this is a big deal. possibly not for the last 75 years has such a cascade of new data for climbing been dropped into the lap of climbers. Tomatsu Nakamura‘s new book is a jaw-dropping compendium showcasing much of his lifes work spent cataloging the ranges north and east of the Himalayan divide.
East of the Himalaya: the antidote for complacency
the word ‘classic’ is far too used these days but this work of geography fits the description. East of the Himalaya: Alps of Tibet & Beyond is far, far more than a collection of photos and maps – this book is the gateway to the greatest areas of unclimbed peaks on earth. anyone who said theres little left to climb will be flattened by what this tome contains. even long term followers of Nakamura will be astounded by what’s within these pages, with levels of detail and a collation of data that puts the future of high altitude mountaineering all into one complete lot.
there are peaks in this book that defy description. the vast majority are unvisited, recorded from proximity by Nakamura’s peerless team that includes logistics providers second to none anywhere north of Everest. if you are excited by the glimpses of peaks you have seen in the AAJ, Alpinist, Japan Alpine News etc you will be awe struck by the extent of whats shown here. beyond mere photographs of alluring peaks is a library of maps that make this much, much more than alpine porn. East of the Himalaya is truly aimed at climbers and pulls together the topos, line maps, geographic data, cultural data and regional details expeditions can be based on. going thru the hundreds of pages of maps, plates and text illuminate a pandoras box of what is possible. despite the scope covered in the many hundreds of images and maps, what is here is only the edge of what is in Tibet.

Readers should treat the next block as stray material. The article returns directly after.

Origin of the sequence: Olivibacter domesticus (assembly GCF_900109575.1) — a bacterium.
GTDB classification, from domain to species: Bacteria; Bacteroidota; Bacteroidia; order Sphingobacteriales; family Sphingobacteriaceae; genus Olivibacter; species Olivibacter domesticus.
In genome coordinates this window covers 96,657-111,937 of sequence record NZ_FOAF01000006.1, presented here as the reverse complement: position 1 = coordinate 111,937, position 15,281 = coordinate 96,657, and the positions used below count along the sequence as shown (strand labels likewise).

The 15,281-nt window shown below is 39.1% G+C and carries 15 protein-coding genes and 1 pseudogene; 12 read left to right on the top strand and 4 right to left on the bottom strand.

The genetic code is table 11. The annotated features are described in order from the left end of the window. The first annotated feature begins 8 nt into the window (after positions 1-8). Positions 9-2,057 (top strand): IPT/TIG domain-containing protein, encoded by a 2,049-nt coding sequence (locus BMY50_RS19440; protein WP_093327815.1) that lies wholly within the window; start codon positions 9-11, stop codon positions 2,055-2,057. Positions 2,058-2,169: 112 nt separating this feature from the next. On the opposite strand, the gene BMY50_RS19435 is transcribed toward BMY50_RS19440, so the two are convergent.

be warned tho: the content of this book is way beyond the limits of roadside cragging. even the most open of these areas – places like Shuangqiao gou, Minya Konka etc – are serious increments beyond what is found in places like the Khumbu and even Baltoro. even to seasoned Tibet climbers much of what East of the Himalaya details is well beyond normal expedition parameters of the 21st century. even after nearly 20 years of iceclimbingjapan visiting some of the regions described in East of the Himalaya, much of what is shown is known to be significantly more heady – if not impossible – than what we have seen. the material here is genuine exploration.
note: despite being available at an astoundingly agreeable price, East of the Himalaya, isnt available in huge numbers. versions in Japanese, Chinese and English.